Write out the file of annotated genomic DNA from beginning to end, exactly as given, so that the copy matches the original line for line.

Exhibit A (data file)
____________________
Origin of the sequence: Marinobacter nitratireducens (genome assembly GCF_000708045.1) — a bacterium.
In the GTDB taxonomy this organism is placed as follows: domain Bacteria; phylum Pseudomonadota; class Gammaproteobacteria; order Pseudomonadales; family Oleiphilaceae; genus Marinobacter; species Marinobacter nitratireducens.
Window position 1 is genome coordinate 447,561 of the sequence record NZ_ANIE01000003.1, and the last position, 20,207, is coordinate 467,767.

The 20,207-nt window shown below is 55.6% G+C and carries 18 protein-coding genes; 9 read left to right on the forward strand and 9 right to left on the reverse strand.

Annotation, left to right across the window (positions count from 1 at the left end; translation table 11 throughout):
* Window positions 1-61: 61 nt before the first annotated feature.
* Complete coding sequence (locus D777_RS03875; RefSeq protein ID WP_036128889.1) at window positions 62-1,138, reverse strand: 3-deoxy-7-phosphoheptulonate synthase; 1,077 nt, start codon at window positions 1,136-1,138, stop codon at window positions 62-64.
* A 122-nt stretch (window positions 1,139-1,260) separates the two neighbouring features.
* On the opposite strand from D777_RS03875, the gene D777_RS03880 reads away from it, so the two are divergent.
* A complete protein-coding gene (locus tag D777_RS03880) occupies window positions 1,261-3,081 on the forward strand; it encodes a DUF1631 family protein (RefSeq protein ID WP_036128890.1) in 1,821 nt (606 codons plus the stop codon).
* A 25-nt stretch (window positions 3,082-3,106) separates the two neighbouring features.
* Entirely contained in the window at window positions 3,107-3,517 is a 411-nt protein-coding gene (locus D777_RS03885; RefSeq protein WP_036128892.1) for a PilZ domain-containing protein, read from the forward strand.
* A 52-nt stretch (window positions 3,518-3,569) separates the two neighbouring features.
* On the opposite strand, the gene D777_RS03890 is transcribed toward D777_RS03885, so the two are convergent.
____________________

Origin of the sequence: Marinobacter nitratireducens (genome assembly GCF_000708045.1) — a bacterium.
In the GTDB taxonomy this organism is placed as follows: domain Bacteria; phylum Pseudomonadota; class Gammaproteobacteria; order Pseudomonadales; family Oleiphilaceae; genus Marinobacter; species Marinobacter nitratireducens.
Window position 1 is genome coordinate 447,561 of the sequence record NZ_ANIE01000003.1, and the last position, 20,207, is coordinate 467,767.

The 20,207-nt window shown below is 55.6% G+C and carries 18 protein-coding genes; 9 read left to right on the forward strand and 9 right to left on the reverse strand.

Annotation, left to right across the window (positions count from 1 at the left end; translation table 11 throughout):
* Window positions 1-61: 61 nt before the first annotated feature.
* Complete coding sequence (locus D777_RS03875; RefSeq protein ID WP_036128889.1) at window positions 62-1,138, reverse strand: 3-deoxy-7-phosphoheptulonate synthase; 1,077 nt, start codon at window positions 1,136-1,138, stop codon at window positions 62-64.
* A 122-nt stretch (window positions 1,139-1,260) separates the two neighbouring features.
* On the opposite strand from D777_RS03875, the gene D777_RS03880 reads away from it, so the two are divergent.
* A complete protein-coding gene (locus tag D777_RS03880) occupies window positions 1,261-3,081 on the forward strand; it encodes a DUF1631 family protein (RefSeq protein ID WP_036128890.1) in 1,821 nt (606 codons plus the stop codon).
* A 25-nt stretch (window positions 3,082-3,106) separates the two neighbouring features.
* Entirely contained in the window at window positions 3,107-3,517 is a 411-nt protein-coding gene (locus D777_RS03885; RefSeq protein WP_036128892.1) for a PilZ domain-containing protein, read from the forward strand.
* A 52-nt stretch (window positions 3,518-3,569) separates the two neighbouring features.
* On the opposite strand, the gene D777_RS03890 is transcribed toward D777_RS03885, so the two are convergent.